Awoyemi said that the destruction of their habitats by deforestation was a threat to vulture conservation.
International Vulture Awareness Day (IVAD) is celebrated on the first Saturday of September every year to reflect on the importance of vultures and the essential role they play in a healthy ecosystem.
It also aims at spreading awareness about range of threat facing vultures and urge the people to take action and prevent extinction of the ecological bird specie.
Edited By: Peter Ejiofor)
Crawford University appoints new V-C, other principal officers
The Management of Crawford University, Igbesa, Ogun, on Saturday announced the appointment of a new Vice-Chancellor, Prof Reuben Kolo and other principal Officers.
The News Agency of Nigeria reports that Prof. Kolo becomes the 4th substantive Vice-Chancellor of the 15-year old faith-based University owned by the Apostolic Faith Mission, West and Central Africa (WECA).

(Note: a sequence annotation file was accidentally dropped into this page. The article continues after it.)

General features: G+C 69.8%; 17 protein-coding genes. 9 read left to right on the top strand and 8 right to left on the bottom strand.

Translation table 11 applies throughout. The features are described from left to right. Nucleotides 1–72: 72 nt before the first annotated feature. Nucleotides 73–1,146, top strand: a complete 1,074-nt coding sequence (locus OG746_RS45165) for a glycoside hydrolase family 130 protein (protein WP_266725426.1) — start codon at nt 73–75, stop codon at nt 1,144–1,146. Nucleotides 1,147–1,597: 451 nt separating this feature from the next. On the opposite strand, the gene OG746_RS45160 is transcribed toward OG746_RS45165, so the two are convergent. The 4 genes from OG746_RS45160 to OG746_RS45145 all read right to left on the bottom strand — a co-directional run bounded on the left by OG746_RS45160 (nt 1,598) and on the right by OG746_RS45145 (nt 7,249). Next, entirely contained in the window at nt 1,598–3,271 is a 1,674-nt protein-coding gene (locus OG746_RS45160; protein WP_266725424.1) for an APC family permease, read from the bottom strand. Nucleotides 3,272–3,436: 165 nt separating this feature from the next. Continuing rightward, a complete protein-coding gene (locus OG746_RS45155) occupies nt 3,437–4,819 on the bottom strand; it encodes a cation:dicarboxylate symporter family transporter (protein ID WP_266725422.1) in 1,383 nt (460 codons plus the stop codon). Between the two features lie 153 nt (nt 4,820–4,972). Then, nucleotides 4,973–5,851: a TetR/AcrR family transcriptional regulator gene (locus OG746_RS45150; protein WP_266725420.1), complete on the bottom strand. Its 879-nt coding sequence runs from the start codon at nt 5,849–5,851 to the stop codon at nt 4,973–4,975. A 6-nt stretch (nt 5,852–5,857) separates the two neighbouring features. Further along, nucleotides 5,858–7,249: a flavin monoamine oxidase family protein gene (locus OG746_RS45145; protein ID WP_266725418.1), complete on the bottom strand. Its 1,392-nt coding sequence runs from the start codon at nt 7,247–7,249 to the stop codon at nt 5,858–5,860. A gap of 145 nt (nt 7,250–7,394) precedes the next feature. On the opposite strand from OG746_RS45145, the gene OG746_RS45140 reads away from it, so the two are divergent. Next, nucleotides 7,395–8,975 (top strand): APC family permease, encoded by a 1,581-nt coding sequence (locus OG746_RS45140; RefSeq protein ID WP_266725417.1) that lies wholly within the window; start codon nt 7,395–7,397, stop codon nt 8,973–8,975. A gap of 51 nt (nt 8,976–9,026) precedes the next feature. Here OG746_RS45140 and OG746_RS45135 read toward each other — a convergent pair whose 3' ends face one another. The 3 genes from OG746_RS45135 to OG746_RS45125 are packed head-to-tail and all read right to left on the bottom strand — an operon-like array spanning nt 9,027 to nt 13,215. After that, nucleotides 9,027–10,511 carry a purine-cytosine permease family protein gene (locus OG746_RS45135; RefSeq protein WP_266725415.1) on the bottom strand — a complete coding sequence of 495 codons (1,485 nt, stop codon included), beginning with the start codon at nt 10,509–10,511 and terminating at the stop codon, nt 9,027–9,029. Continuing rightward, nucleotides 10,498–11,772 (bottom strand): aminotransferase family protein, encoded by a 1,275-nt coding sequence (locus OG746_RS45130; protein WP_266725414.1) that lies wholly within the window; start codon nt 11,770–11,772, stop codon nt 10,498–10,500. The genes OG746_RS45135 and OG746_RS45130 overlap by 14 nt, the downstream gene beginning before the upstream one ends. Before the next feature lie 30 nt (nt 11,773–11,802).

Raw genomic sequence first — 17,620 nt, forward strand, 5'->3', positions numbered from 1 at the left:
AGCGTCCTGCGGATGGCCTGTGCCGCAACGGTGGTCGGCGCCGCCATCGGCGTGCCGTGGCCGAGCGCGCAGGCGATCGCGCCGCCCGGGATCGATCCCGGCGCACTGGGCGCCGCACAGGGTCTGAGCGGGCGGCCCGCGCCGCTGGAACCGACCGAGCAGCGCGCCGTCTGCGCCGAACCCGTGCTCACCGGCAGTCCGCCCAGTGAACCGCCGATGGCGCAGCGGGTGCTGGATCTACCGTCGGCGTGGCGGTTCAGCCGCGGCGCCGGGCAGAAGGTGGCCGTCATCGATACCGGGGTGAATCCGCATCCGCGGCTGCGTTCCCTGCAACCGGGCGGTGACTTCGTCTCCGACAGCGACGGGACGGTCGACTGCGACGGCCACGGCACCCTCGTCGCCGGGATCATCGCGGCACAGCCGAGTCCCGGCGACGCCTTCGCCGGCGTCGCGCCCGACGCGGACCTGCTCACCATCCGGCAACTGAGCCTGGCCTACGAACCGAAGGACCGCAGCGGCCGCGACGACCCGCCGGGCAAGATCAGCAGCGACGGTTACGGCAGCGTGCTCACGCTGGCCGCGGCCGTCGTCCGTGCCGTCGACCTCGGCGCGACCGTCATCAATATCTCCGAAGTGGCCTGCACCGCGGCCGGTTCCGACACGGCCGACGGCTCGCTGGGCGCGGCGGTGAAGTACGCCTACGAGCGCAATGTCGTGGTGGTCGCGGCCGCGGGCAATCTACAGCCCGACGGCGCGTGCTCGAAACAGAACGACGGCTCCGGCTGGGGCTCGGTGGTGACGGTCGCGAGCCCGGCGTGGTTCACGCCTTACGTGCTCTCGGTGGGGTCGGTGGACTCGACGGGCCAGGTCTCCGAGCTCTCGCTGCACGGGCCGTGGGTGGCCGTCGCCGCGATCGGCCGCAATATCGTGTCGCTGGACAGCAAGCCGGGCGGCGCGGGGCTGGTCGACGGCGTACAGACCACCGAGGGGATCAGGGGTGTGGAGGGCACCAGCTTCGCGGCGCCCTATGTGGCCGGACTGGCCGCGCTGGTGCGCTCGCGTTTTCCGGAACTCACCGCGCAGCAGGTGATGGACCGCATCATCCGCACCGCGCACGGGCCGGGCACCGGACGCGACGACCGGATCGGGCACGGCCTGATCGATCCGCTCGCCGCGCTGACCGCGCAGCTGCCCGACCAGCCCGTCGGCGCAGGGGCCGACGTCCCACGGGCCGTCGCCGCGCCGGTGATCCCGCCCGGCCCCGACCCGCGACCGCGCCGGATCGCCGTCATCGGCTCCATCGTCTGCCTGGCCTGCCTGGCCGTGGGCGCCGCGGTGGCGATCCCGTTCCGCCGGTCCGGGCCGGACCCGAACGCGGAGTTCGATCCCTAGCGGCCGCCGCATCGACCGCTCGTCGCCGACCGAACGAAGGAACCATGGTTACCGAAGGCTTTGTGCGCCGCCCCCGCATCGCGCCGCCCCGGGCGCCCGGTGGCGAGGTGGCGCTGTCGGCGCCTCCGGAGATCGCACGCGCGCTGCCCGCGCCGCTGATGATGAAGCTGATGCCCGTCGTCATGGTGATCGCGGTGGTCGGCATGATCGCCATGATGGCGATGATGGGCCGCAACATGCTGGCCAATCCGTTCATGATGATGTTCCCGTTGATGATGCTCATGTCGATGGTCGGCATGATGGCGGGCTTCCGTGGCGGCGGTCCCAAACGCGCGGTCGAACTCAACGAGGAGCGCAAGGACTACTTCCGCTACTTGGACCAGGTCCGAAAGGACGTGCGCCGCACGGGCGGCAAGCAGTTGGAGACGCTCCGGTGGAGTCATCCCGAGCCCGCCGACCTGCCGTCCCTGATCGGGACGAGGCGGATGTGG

A statement by the Public Relations Officer of the University, Layi Olajumoke, has it that two other principal officers were ratified by the institution’s Senate.
Mr Moses Itauma becomes the Registrar and Ms. Olukemi Ojo was appointed the institution’s Bursar.
“The outgoing Vice-Chancellor, Prof. Isaac Rotimi Ajayi, announced that the University’s Board of Trustees and the Governing Council have approved the appointment of Prof Reuben Kolo as the next Vice-Chancellor.
“Also, Mr Moses Itauma as the Registrar and Ms. Olukemi Ojo as the institution’s Bursar,” he said.
Olajumoke added: “Prof Kolo is from the Department of Water Resources, Aquaculture and Fisheries Technology, which is from the larger School of Agriculture and Agriculture Technology, SAAT, Federal University of Technology, Minna, Niger State.
“Prof Kolo was born in Doko, Lavun Local Government, Niger State in 1962. He obtained his first degree from the prestigious Ahmadu Bello University( ABU), Zaria in Zoology in 1987.
“He bagged his second degree, M.Sc, Hydrobiology and Fisheries from the University of Ibadan. He completed his doctoral studies in FUT, Minna in the same discipline in 1996.
“He became a Professor of Water Resources, Aquaculture and Fisheries Technology in October, 2010.
Olajumoke said that Kolo had held many positions of responsibilities in the span of engagement in FUT, Minna.
“He was designated the Dean of his Faculty, the SAAT from 2015 to 2019. He was also the Deputy Dean of the institution’s Postgraduate School between 2012 and 2013.